The most challenging applications for filtration often involve either very small particles or huge volumes of particles – sometimes both. The filtration of buffing and lapping compound residues from solution is a good example of such an application. There are a number of “specialty” filters available which may answer the needs of the more challenging applications. The following are descriptions of a few of the alternatives.
The difficulty in challenging applications is that although nearly any filter media will work for a while, its life may only be minutes before it is totally clogged in some of these applications. The trick, then, is to find a way to extend the life of the filter media in some way or otherwise minimize the need for its frequent and costly maintenance or replacement.
In previous blogs we discussed “depth” filters which utilize a media designed to progressively remove smaller and smaller particles thereby delaying the ultimate clogging of the filter. In another approach, the filter media is “pleated” to provide more filter surface and enhance the ability of the media to collect retained particles. Bag filters are great for being able to collect and hold large volumes of particles but may have limitations when extremely small particles must be removed due to the fact that the available filtration surface is limited by the configuration.
One simple way to deal with high volume particle collection is to use a filter which is “self-cleaning.” The simplest self-cleaning filters simply provide a series of valves which periodically reverse the flow of liquid through the filter thereby forcing collected particles either to a collection tank or to drain. “Back-flushing” as this is called, is effective with some types of filter media but is seldom 100% effective in removing collected particles from the filter media. At some point, the filter media needs to be replaced as it becomes progressively more clogged with retained particles.
An “indexing media filter” uses a sheet type media supplied on a roll. The media is suspended over a receiving tank. Liquid to be filtered is delivered to the top side of the media and flows through the media either by gravity or, in some cases, with a vacuum assist. As flow through the media slows, a series of powered rollers moves fresh media in to replace the spent media over the receiving tank thereby maintaining flow through the filter.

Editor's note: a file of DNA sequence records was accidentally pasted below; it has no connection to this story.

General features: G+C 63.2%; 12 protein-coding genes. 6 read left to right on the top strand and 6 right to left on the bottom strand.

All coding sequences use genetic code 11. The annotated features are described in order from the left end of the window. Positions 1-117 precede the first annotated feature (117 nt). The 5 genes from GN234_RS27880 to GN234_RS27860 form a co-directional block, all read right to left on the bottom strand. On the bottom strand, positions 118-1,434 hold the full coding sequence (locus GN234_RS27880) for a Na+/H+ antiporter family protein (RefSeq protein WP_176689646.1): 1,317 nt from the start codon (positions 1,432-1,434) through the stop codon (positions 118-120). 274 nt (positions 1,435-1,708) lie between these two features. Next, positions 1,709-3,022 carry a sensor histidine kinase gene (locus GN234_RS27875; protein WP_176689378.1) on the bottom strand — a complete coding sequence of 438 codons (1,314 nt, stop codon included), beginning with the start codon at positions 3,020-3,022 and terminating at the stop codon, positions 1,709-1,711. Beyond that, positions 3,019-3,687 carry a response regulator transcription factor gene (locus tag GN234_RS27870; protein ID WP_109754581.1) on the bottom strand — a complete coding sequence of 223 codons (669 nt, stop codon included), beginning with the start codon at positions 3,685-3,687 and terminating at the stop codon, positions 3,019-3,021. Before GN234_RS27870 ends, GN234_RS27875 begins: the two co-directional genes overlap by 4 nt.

A very specialized self-cleaning filter uses a series of grooved discs which, when held in compression act as a filter. Liquid permeates between the compressed discs from the outer diameter to the inner diameter. The grooves are designed in such a way that they actually comprise a “depth” filter, narrowing in the direction of the flow of liquid. Periodically, the pressure on the discs is released and a reverse flow of water forces trapped particles to be flushed to a holding tank for disposal or drain.
Precoat filters are used in some applications requiring the removal of very small particles. The filter media is sized to capture and hold a somewhat larger particle than those to be removed. The media is then intentionally coated with a secondary media, often diatomaceous earth or refined sand, which, pushed against the supporting media acts as the actual filter. As the coating traps particles in its narrow passages, flow diminishes. Periodically, the coating is washed off and replaced to renew the filter almost indefinitely. Although this is a labor intensive process, the cost operating this type of filter may be far less than that for other options.
Filtration technology is always advancing as manufacturers find new and better ways to do things. A full understanding of your filtration need and a little time spent with the filter manufacturers and suppliers may be well worth the effort.
– FJF –